at the child’s congenital heart disease service, the Registry management team and the Ethics
Committee can have access to this information. Once the information is entered into the Registry, it
will be given a unique identification number. Only the research team can re-identify the child’s
information if it is necessary to do so. In accordance with relevant Australian and/or state privacy
and other relevant laws, you have the right to request access to the information about the child that is collected and stored by the research team. You also have the right to request that any information
with which you disagree be corrected. Please inform the research team member named on the
business card if you would like to access to the child’s information.
As this is an ongoing Registry, data will be kept indefinitely in a secure environment as long as the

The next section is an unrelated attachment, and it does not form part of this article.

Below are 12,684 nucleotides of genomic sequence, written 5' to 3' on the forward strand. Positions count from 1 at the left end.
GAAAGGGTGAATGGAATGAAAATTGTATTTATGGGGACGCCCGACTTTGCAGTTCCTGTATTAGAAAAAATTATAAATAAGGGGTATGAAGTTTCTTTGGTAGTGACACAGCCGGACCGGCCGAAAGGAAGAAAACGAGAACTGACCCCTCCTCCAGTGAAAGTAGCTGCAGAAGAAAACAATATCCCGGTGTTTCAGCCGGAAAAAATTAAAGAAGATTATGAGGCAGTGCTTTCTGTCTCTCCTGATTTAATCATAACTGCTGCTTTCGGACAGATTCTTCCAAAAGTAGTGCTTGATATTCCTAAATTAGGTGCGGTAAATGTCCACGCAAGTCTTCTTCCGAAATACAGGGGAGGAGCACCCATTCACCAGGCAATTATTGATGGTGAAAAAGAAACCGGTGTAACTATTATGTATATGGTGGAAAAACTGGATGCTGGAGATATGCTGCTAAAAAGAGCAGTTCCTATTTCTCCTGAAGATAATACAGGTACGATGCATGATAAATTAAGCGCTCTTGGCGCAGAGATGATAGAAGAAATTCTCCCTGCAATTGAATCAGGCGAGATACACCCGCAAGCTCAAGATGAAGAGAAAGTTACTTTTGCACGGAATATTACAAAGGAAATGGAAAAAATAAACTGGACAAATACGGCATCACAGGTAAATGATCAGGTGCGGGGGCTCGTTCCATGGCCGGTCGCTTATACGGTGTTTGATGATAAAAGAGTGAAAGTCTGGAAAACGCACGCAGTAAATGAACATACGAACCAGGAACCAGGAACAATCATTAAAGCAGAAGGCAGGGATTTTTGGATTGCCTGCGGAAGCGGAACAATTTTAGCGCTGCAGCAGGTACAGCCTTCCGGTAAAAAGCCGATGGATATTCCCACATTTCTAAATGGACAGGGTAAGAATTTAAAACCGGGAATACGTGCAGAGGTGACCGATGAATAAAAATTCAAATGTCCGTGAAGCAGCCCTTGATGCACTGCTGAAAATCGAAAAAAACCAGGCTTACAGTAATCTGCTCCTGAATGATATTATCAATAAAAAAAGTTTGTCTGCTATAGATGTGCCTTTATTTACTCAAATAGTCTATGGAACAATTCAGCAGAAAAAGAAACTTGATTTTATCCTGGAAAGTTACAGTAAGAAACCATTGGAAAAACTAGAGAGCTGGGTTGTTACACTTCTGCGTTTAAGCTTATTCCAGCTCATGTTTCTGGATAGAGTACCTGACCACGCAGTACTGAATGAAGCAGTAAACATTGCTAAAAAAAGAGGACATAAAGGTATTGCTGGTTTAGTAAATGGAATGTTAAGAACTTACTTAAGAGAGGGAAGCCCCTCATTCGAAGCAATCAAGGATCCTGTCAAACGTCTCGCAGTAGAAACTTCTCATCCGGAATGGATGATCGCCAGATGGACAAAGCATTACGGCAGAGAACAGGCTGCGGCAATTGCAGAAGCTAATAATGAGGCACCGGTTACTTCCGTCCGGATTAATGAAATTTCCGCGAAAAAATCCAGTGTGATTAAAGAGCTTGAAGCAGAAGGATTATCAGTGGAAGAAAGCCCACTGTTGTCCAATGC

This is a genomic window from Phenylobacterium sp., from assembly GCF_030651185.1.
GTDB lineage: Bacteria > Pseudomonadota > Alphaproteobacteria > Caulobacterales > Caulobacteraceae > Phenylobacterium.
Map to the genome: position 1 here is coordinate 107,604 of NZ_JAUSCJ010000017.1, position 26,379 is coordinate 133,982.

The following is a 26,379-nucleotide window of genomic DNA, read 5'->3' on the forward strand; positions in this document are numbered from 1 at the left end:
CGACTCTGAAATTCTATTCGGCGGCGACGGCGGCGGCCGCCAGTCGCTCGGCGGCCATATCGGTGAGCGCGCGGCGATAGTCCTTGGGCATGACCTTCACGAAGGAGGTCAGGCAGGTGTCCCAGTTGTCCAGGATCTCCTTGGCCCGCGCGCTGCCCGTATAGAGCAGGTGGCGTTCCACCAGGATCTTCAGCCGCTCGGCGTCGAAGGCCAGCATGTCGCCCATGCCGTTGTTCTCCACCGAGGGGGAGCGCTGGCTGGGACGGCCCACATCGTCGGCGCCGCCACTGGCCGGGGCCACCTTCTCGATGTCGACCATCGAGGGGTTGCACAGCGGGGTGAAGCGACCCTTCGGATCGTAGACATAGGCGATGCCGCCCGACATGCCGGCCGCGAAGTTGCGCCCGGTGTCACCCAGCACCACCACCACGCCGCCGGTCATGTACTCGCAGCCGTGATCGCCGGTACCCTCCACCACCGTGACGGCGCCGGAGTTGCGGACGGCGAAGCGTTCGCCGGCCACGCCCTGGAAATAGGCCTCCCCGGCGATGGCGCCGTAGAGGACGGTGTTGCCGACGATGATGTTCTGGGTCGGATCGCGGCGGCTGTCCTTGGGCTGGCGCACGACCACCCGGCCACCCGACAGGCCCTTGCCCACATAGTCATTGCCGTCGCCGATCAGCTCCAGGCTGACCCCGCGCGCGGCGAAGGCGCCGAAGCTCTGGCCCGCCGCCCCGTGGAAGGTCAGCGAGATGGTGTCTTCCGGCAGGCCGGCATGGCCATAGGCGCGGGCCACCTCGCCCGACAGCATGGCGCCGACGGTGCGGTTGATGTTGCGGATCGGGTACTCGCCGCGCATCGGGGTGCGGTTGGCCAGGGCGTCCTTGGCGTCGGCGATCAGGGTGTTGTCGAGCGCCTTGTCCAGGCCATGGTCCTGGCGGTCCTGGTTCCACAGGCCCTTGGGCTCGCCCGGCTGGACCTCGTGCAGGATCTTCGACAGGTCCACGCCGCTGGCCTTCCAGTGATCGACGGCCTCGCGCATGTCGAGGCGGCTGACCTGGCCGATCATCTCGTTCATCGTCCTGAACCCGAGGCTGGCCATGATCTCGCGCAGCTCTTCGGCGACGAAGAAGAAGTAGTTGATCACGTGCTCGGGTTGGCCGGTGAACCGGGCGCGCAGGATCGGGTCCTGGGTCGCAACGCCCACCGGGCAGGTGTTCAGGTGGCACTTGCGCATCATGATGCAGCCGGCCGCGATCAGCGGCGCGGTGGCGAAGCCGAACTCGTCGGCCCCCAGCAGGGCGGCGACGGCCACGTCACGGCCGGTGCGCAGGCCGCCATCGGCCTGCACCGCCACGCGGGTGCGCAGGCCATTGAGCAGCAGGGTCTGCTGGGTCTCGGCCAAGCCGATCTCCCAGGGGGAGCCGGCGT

Registry exists. If the Registry ceases to exist, the information stored in the Registry will be destroyed
in a secure manner.
The data collected in this project may also be used in future research studies. The results of this
study and de-identified data may be shared in the future with national and international collaborators.
Any data that is used for related or future research will first be reviewed and approved by an
appropriately constituted Ethics Committee. If you do not wish for the child’s data to be used in future
research, please contact a member of the research team with the contact details provided on the
business card to notify them of your decision.